This is inspiring blog post that I came across from Dr Steven Park who is a world famous otolaryngologist who has dedicated his life to treating and educating the public on sleep disorder breathing. If you want to learn more about sleep apnea I highly recommend visiting his website at www.doctorstevenpark.com.
I posted this blog, because over 50% of sleep apnea patients give up on their CPAP treatment with in the first 3 months. If you are going on CPAP for the first time here are couple of things you want to keep in mind if you want the treatment to be successful.
It takes time for your throat muscles to build up to sleeping with CPAP pressure. This might take a couple weeks or sometimes even a couple months. So many people give up within the first couple of days without knowing that the body does eventually adjust to sleeping with CPAP pressure, it just takes time! You need to give it a chance of couple months and not a couple of days. And always remember to use the ramp feature on your CPAP machine to help adjust to the pressure.
You might need try several different masks to find the mask that works for you. Some people develop marks on the bridge of their nose and might need to switch to a nasal pillows mask or try mask liners. You might be constantly waking up in the middle of the night because you are opening your mouth while your sleeping with a nasal mask and you might to need to switch to a full face mask.
Just keep in mind about CPAP masks that there is no perfect mask out there. You might always have problems here and there with mask leaks and marks on your face when you wake up the morning. You just need to find the mask that keeps you breathing and sleeping at night the best. The one that works the best for you!
So what ever treatment you decide, keep on talking about the problems that you are experiencing with your doctor or dentist or CPAP equipment company. But whatever you do… don’t keep quiet and don’t ever give up!
And now Dr Steven Park’s blog:
Winston Churchill and Sleep Apnea
October 27, 2015
You’re probably guessing that I’m going to suggest that Winston Churchill had obstructive sleep apnea. He probably did, but that’s not the focus of this blog post. One of his more famous quotes, is “Never, never, never give up.” Unfortunately, many people with obstructive sleep apnea give up much too early. But time and time again, I see that people who are relentless usually find something that works. It can be one option after trying 10 different options. Or they may need to layer on two or 3 different options.
John was one such patient. He came to me after struggling with 3 different types of positive airway pressure machines (CPAP, APAP, bilevel), 4 different masks, and an oral appliance. We ended up doing palate and tongue base surgery. Surprisingly, he wasn’t disappointed when surgery didn’t help that much. His plan was to go back to trying his dental appliance again, which he preferred to CPAP. After a few weeks, he was happy to report that the dental appliance was working much better compared to before surgery. He tried CPAP as well, and was able to use it better after his pressure was lowered.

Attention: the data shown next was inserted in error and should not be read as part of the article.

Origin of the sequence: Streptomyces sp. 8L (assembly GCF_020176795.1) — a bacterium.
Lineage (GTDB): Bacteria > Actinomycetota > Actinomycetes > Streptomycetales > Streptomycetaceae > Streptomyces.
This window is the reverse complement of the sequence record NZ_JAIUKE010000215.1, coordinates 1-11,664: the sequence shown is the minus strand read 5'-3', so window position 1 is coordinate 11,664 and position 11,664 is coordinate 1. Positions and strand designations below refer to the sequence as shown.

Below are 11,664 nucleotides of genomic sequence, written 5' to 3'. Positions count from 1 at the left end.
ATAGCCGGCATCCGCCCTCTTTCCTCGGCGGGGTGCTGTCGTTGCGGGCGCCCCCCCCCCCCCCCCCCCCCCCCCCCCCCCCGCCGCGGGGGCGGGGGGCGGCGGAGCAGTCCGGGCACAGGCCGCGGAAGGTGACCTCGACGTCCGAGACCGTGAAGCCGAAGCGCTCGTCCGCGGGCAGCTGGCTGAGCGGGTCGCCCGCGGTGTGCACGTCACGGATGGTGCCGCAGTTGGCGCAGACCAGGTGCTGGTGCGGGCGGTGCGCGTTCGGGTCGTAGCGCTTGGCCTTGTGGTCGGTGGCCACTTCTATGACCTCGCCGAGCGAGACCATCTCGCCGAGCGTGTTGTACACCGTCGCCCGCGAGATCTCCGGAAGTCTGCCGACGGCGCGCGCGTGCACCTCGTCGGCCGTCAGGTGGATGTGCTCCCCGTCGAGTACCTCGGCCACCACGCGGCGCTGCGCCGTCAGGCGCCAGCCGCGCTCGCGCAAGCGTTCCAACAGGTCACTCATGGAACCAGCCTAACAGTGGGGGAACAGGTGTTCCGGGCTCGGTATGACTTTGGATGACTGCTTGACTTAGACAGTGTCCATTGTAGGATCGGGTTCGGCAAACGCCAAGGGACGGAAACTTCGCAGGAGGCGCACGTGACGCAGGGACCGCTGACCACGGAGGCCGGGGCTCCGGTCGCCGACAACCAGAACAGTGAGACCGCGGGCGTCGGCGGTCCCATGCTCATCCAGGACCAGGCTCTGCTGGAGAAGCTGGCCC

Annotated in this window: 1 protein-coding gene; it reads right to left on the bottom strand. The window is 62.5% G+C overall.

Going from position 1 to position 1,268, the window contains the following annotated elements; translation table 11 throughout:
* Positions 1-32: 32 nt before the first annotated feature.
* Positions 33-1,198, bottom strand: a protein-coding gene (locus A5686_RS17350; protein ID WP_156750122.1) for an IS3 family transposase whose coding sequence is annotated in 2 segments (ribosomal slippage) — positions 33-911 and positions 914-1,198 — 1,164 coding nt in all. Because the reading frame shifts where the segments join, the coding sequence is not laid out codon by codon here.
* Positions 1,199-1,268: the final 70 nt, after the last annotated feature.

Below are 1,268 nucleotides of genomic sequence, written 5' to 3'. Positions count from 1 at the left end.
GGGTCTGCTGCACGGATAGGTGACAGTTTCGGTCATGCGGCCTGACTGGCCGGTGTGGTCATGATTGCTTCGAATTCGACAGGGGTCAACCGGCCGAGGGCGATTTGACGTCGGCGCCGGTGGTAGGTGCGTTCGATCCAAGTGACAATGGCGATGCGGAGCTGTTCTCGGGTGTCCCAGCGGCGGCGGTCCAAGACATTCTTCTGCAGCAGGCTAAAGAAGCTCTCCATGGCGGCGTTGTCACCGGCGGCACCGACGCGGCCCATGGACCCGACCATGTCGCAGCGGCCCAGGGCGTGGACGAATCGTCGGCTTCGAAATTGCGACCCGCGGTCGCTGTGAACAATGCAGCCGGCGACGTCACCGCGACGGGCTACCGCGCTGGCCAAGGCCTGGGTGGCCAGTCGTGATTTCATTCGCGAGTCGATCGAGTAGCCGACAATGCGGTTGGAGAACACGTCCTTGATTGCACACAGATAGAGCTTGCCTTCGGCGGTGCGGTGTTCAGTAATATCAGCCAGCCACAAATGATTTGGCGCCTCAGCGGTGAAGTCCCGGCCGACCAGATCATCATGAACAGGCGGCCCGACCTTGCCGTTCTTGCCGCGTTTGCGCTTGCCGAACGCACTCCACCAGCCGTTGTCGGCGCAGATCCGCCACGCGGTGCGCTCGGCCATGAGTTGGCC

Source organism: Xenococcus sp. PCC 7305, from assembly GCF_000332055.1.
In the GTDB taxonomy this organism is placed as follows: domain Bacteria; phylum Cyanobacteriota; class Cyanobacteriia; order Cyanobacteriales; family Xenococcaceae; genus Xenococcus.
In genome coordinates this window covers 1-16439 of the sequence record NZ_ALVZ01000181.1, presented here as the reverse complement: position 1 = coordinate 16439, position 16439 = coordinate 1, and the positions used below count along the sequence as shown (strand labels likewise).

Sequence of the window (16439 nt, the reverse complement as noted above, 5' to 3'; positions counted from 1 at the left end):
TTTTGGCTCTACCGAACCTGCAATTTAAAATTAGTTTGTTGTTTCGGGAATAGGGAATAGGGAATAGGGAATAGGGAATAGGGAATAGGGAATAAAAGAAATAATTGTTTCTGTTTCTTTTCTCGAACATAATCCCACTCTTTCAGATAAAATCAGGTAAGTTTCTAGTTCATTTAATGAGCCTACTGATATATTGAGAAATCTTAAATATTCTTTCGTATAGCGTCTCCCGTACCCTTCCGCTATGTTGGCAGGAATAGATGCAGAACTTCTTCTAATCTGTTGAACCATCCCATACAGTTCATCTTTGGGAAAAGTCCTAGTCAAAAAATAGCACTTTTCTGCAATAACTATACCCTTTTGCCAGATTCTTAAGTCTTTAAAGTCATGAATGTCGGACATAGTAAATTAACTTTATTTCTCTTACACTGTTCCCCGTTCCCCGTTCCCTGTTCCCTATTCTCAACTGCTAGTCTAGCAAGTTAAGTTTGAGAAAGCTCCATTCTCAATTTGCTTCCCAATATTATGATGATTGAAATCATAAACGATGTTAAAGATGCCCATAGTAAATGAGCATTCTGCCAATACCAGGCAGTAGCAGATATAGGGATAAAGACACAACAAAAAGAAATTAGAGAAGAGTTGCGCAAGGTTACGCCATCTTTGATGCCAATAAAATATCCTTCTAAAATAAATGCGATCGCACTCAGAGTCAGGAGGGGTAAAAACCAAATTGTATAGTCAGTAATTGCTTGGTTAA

Jaime is a fashion designer that was struggling with APAP for the past 3 months. The machine reported perfect compliance, with no leaks, minimal apneas and 7 hours of use every night. She tried 3 different masks, without any success. Her DME (CPAP equipment company) suggested that she try a constant pressure rather than an automatic setting. Within 3 days of starting, Jaime called to say that she’s sleeping much better. This is in line with studies showing that some patients prefer APAP (automatic) over CPAP (constant) pressures, and some prefer CPAP over APAP.
Peter is a 60 year old man who came to see me with a list of 10 surgical procedures for obstructive sleep apnea, including 2 nasal procedures, 3 soft palate procedures, 3 tongue base and epiglottic procedures, and 2 jaw operations. I didn’t see any obvious areas of persistent obstruction on exam, so I was reluctant to offer any more procedures. However, sleep endoscopy showed severe collapse behind the soft palate. He underwent further soft palate surgery by another surgeon, with much improved sleep quality.
These are examples of patients that did not give up. I bet there are many more sleep apnea sufferers that have tried multiple options, but give up just before they find something that works for them.
Napoleon Hill, in his book, “Think and Grow Rich,” tells a story about a man who invested everything he had to mine for gold in colorado. He found a small vein, but it stopped all of a sudden. He kept drilling and drilling, but to no avail. Eventually he gave up and sold all his mining equipment to a junk man for a few hundred dollars. The junk man called in a mining engineer who determined that they should drill 3 more feet. Sure enough, there it was.
I’m not here to say that everyone who persists and never give up will be successful in overcoming sleep apnea. What I see is that more more persistent you are, the more likely that you’ll be able to find something that works for you. In addition to persistence, expert counsel is also needed at the right times. I realize that the above examples are on the extreme side, but I see this happening far too often for it to be a coincidence.
If you have a similar success story, I’d like to hear from you. How much did you have to persist, and how did seeking expert advice help you?